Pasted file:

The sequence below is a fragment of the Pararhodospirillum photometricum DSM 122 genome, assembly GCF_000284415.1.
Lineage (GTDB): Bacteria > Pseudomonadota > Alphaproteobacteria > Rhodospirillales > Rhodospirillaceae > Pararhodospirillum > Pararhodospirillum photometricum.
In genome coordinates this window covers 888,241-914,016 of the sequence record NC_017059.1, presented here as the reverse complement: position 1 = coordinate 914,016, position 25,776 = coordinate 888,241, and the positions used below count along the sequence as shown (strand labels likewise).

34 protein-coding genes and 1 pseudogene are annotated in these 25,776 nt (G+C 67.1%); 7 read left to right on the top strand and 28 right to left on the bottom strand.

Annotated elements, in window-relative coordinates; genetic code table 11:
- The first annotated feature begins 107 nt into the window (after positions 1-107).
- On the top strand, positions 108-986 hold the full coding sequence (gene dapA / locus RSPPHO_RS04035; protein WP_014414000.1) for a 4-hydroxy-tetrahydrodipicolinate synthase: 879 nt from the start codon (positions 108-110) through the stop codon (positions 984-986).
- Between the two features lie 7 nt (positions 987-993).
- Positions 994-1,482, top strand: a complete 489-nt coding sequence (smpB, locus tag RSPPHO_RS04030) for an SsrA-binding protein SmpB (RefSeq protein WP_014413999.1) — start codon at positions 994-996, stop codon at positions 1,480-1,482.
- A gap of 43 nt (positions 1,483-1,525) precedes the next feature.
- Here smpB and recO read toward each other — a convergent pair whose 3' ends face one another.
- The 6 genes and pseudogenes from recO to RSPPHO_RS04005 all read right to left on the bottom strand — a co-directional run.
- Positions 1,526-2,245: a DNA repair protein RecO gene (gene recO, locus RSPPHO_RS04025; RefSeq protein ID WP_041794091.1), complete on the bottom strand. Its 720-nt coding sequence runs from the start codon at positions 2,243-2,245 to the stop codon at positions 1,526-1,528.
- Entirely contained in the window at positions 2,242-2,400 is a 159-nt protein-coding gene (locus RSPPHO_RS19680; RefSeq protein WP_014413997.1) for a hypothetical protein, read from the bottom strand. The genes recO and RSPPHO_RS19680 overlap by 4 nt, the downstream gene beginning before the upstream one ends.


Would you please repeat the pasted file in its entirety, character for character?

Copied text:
The sequence below is a fragment of the Pararhodospirillum photometricum DSM 122 genome, assembly GCF_000284415.1.
Lineage (GTDB): Bacteria > Pseudomonadota > Alphaproteobacteria > Rhodospirillales > Rhodospirillaceae > Pararhodospirillum > Pararhodospirillum photometricum.
In genome coordinates this window covers 888,241-914,016 of the sequence record NC_017059.1, presented here as the reverse complement: position 1 = coordinate 914,016, position 25,776 = coordinate 888,241, and the positions used below count along the sequence as shown (strand labels likewise).

34 protein-coding genes and 1 pseudogene are annotated in these 25,776 nt (G+C 67.1%); 7 read left to right on the top strand and 28 right to left on the bottom strand.

Annotated elements, in window-relative coordinates; genetic code table 11:
- The first annotated feature begins 107 nt into the window (after positions 1-107).
- On the top strand, positions 108-986 hold the full coding sequence (gene dapA / locus RSPPHO_RS04035; protein WP_014414000.1) for a 4-hydroxy-tetrahydrodipicolinate synthase: 879 nt from the start codon (positions 108-110) through the stop codon (positions 984-986).
- Between the two features lie 7 nt (positions 987-993).
- Positions 994-1,482, top strand: a complete 489-nt coding sequence (smpB, locus tag RSPPHO_RS04030) for an SsrA-binding protein SmpB (RefSeq protein WP_014413999.1) — start codon at positions 994-996, stop codon at positions 1,480-1,482.
- A gap of 43 nt (positions 1,483-1,525) precedes the next feature.
- Here smpB and recO read toward each other — a convergent pair whose 3' ends face one another.
- The 6 genes and pseudogenes from recO to RSPPHO_RS04005 all read right to left on the bottom strand — a co-directional run.
- Positions 1,526-2,245: a DNA repair protein RecO gene (gene recO, locus RSPPHO_RS04025; RefSeq protein ID WP_041794091.1), complete on the bottom strand. Its 720-nt coding sequence runs from the start codon at positions 2,243-2,245 to the stop codon at positions 1,526-1,528.
- Entirely contained in the window at positions 2,242-2,400 is a 159-nt protein-coding gene (locus RSPPHO_RS19680; RefSeq protein WP_014413997.1) for a hypothetical protein, read from the bottom strand. The genes recO and RSPPHO_RS19680 overlap by 4 nt, the downstream gene beginning before the upstream one ends.